Isle Of Man 2018
The open of Isle of Man cannot be stronger than it already is. Last year it had Carlsen and Caruana and everybody else, while this year it “only” had everybody else.
Apart from the appearance fees, I can see only one reason why the elite players would play an open event. That reason is the absence of pressure on them to win. We all know that a win in an open depends on many factors, luck not being among the less important ones, so even the public doesn’t expect the absolute favourite to win. So the elite players take it easy, not caring so much whether they win the tournament or not, though definitely caring about their rating points.
Last year I wrote of Kramnik’s nightmare on the Isle. It was a typical case of a player not being able to motivate himself to beat an almost 400-point weaker player. I perfectly know the feeling, you are expected to win, but you don’t want to play the game, because you get nothing from it, neither creatively nor materially. The win is a meagre 1 raing point (or less) and a loss is such a disaster you don’t even want to contemplate it.
The following position is from Kramnik’s second-round game.
Ah, finally, I thought, Kramnik is doing his magic of positionally dominating an opponent, showing infinite difference in class and understanding. White can barely move here, probably should just resign and marvel at Kramnik’s artistic superiority.
Now comes the shocker – in the position above, Kramnik was playing with White!
He was being stuffed by IM and WGM Alina Kashlinskaya, modestly rated at 2447.
Kramnik would never allow himself to be humilated like this against a fellow elite player. So why did he allow it to happen against Kashlinskaya? (And he was also lost in Round 1 against Indian GM Sundararajan Kidambi, rated 2445.)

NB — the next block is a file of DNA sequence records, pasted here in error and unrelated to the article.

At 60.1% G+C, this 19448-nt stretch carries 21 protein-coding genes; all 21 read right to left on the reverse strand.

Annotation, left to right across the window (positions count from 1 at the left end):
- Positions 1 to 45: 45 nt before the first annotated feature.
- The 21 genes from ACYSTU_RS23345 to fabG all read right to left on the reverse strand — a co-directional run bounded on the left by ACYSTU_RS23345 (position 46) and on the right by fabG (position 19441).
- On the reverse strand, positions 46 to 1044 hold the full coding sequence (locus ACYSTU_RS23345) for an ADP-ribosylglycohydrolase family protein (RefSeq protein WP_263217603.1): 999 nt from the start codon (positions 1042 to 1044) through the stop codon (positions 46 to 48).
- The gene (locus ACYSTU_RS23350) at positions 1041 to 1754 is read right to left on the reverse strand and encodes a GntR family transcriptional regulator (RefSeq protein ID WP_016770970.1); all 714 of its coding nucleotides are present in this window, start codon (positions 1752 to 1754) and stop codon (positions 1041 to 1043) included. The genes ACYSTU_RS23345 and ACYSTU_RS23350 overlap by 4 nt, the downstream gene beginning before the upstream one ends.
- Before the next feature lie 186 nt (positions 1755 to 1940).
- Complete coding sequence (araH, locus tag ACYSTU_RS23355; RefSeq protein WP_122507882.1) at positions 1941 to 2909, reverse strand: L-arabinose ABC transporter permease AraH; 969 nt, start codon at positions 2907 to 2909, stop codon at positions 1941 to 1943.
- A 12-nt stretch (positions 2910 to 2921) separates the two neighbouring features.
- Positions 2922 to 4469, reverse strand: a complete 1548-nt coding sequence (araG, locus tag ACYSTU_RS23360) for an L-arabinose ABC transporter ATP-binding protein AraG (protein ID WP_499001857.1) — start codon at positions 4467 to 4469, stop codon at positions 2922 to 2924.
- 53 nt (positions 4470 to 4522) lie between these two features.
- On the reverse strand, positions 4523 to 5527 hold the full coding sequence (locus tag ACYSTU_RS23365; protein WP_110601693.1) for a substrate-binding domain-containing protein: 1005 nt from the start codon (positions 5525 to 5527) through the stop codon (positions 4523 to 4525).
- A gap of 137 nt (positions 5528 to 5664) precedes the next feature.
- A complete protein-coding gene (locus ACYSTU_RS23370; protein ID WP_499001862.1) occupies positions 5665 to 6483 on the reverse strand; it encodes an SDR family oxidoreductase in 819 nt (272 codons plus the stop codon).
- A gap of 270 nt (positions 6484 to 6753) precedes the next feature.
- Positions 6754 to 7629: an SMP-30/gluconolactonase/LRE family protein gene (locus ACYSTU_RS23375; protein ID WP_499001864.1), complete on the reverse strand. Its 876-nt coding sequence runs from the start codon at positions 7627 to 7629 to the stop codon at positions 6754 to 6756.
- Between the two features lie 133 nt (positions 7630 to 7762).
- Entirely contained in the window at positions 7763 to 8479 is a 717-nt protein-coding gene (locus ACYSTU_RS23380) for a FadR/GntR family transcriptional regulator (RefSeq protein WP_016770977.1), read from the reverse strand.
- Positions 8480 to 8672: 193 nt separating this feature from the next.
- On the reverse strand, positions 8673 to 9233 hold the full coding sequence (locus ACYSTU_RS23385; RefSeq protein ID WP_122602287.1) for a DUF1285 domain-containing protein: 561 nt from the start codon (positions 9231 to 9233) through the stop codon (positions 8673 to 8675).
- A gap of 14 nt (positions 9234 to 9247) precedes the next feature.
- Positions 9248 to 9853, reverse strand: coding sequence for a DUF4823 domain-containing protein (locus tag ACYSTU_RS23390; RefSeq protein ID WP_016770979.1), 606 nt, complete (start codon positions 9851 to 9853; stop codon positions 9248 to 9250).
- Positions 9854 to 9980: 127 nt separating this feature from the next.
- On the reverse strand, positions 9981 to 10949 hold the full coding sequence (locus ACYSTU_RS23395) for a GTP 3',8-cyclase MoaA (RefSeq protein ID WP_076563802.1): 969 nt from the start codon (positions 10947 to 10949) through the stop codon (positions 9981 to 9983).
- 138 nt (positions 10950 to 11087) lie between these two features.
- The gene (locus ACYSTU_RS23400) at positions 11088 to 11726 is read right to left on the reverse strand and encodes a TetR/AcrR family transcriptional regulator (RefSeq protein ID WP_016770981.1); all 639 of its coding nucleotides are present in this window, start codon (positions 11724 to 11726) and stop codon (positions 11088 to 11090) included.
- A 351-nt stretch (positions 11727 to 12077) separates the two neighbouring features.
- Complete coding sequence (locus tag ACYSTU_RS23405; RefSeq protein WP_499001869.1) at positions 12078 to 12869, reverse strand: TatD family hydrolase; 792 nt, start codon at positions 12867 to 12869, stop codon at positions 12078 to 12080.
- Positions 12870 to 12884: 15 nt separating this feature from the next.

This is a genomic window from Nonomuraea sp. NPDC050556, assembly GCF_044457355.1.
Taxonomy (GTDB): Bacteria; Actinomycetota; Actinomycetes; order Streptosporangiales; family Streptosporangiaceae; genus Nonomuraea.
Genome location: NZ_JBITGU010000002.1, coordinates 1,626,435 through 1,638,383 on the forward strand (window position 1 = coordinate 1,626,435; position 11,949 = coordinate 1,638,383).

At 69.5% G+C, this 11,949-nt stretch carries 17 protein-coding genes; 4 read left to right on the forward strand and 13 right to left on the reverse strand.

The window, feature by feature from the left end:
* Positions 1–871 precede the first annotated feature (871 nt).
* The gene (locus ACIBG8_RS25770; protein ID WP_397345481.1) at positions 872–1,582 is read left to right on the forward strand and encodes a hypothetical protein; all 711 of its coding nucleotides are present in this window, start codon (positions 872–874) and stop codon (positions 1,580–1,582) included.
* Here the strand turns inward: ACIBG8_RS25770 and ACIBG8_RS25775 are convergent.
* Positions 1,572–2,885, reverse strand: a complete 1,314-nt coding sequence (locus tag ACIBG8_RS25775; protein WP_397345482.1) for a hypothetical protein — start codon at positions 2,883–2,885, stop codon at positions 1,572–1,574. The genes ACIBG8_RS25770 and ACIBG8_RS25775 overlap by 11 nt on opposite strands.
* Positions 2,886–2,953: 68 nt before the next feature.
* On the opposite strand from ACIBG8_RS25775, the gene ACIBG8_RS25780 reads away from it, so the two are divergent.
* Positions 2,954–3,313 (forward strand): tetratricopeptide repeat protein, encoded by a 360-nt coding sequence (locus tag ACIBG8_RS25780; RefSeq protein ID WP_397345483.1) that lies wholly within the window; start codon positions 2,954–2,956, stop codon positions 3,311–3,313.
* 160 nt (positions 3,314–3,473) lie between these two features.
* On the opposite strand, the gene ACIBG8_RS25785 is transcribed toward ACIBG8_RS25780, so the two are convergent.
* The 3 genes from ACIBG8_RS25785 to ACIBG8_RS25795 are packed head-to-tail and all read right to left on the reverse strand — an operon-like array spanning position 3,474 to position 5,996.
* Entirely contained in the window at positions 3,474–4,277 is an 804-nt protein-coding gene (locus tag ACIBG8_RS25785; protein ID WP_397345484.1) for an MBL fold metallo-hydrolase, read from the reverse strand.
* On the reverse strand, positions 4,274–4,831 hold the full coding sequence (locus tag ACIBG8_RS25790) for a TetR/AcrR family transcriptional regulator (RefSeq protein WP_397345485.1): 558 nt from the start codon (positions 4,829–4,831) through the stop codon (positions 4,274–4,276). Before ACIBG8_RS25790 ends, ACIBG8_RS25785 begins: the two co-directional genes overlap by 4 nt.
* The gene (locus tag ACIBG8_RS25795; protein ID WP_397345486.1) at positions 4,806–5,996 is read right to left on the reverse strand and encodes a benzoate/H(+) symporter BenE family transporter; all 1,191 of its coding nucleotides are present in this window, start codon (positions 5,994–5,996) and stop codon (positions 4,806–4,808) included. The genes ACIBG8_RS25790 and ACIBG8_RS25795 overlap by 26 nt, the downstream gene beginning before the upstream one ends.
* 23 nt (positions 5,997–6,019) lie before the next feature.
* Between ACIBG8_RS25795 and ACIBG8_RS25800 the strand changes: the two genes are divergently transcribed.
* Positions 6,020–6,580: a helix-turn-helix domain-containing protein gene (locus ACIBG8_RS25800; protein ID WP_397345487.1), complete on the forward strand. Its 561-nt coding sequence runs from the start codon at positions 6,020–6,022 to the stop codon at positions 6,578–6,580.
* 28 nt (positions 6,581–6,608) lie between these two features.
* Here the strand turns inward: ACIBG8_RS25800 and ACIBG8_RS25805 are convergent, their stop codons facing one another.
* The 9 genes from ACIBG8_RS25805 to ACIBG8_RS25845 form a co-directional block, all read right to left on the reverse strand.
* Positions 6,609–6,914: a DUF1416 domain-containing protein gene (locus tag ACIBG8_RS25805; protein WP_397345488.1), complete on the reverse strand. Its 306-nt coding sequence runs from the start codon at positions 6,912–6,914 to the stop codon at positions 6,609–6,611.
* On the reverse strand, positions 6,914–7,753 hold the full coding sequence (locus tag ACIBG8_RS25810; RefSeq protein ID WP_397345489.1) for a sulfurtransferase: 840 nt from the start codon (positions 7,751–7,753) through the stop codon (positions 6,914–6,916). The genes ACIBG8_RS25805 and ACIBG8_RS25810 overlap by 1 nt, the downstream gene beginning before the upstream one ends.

The answer is what I wrote above – he couldn’t motivate himself, he didn’t care enough in order to play at full capacity. Luckily for him, he “showed infinite difference in class” and “confidently” drew.
When Kramnik started playing opponents with higher rating his level also rose and he confidently beat L’Ami (2639) and Shirov (2636). The latter is a curious case of a former elite player who dropped considerably, but Kramnik definitely needed no extra motivation to play against him.
OK, enough of Kramnik and his motivation. Here is one of the most exciting games of late, not only from the tournament, but also generally:
The tournament was very interesting because of the fact that we saw only 1 (!) game between the top 10 players – in the last round Grischuk beat Vachier. And seeing the less common pairings of elite players against “lesser” GMs, where the “lesser” ones were more often than not on the brink of winning, is a novel experience after witnessing so many elite all-play-alls.
Chess is fun after all.